Good operators are highly self-aware, sell memberships and treat members as though their business’ future depended on the member being happy.
Bad operators sell agreements. They treat the people spending money with them as though their business’ future depended on enforcing an agreement.
One of the worst things in the fitness industry is that some crappy operators have been profitable and even held up as “experts”. Struggling gym operators have looked to them for answers, repeated their practices, and gone broke. How can I say they are “crappy” if they were profitable? Well, in November of 2001 every Wall Street analyst rated Enron as highly as Apple is rated today. One month later they collapsed. Do you want to know your chances of having a future in the fitness business? What your members and former members are telling their friends and family is the crystal ball through which you can view your future.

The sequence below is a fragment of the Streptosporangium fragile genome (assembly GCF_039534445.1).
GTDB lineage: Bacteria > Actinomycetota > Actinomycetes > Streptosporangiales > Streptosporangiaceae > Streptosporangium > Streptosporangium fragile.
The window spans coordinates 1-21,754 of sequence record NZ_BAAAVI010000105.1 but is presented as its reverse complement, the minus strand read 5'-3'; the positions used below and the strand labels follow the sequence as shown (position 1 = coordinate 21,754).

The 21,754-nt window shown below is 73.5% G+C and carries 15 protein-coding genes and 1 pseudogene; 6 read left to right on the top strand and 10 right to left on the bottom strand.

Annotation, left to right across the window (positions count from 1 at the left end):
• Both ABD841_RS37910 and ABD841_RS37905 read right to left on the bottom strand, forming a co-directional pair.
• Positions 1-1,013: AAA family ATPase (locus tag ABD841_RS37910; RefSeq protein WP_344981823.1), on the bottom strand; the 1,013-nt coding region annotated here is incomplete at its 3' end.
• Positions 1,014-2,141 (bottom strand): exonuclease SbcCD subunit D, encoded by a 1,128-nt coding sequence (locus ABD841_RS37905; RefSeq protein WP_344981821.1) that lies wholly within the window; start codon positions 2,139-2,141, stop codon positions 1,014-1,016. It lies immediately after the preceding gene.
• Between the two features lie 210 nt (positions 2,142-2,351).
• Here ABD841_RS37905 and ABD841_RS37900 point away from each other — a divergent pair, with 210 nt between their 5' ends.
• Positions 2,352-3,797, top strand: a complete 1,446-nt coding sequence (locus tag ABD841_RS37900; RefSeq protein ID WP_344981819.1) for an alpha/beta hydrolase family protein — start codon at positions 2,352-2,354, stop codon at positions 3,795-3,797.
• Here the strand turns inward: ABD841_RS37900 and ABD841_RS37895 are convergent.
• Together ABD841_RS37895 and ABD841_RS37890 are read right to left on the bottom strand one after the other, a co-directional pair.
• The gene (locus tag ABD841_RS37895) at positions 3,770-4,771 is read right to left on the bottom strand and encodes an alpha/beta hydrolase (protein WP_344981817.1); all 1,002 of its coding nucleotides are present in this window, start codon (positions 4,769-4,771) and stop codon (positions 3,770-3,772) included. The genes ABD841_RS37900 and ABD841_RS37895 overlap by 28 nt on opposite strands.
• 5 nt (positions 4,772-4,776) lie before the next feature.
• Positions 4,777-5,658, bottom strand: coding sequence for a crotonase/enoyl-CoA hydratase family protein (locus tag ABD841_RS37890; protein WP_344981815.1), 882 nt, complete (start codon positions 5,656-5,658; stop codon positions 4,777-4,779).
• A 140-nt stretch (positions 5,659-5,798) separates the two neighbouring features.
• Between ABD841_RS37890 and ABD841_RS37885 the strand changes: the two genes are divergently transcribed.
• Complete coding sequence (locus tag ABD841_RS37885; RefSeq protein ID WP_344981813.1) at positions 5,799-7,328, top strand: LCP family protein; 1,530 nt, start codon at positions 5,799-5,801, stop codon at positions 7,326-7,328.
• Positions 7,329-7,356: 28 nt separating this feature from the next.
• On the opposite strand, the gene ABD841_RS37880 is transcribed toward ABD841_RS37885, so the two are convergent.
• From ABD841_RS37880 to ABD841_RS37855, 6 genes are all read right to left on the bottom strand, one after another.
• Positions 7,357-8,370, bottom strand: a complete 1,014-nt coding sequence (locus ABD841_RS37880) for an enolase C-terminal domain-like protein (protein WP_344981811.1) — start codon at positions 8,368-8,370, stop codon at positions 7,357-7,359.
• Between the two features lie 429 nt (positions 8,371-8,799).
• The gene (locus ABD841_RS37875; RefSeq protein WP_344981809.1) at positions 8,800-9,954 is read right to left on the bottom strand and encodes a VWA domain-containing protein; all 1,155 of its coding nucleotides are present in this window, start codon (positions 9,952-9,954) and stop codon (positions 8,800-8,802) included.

LISTEN TO THE VOICE OF YOUR CUSTOMER.
If you are a gym member, do everyone a favor (whether you love or hate your gym) and go give them a Yelp! rating so other people make the right purchase decisions.
The GGFA is heard and respected as the unified voice of all franchisees. We are involved in all decisions that affect our brand and the franchisees. It is our goal to secure Gold’s Gym as the most profitable franchising opportunity in the fitness industry and the number one fitness brand in the world.
We serve as advocates for all franchisees to help them maximize the profitability and
stability of their businesses.